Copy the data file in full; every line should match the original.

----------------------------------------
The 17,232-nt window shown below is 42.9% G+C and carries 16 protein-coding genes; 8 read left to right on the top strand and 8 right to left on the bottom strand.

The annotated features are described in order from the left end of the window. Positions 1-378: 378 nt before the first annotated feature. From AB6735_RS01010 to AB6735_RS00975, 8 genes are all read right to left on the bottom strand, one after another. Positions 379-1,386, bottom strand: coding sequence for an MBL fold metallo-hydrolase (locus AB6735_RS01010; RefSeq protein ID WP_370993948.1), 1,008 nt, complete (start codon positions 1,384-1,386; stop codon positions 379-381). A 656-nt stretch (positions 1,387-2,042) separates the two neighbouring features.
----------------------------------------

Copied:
The 17,232-nt window shown below is 42.9% G+C and carries 16 protein-coding genes; 8 read left to right on the top strand and 8 right to left on the bottom strand.

The annotated features are described in order from the left end of the window. Positions 1-378: 378 nt before the first annotated feature. From AB6735_RS01010 to AB6735_RS00975, 8 genes are all read right to left on the bottom strand, one after another. Positions 379-1,386, bottom strand: coding sequence for an MBL fold metallo-hydrolase (locus AB6735_RS01010; RefSeq protein ID WP_370993948.1), 1,008 nt, complete (start codon positions 1,384-1,386; stop codon positions 379-381). A 656-nt stretch (positions 1,387-2,042) separates the two neighbouring features.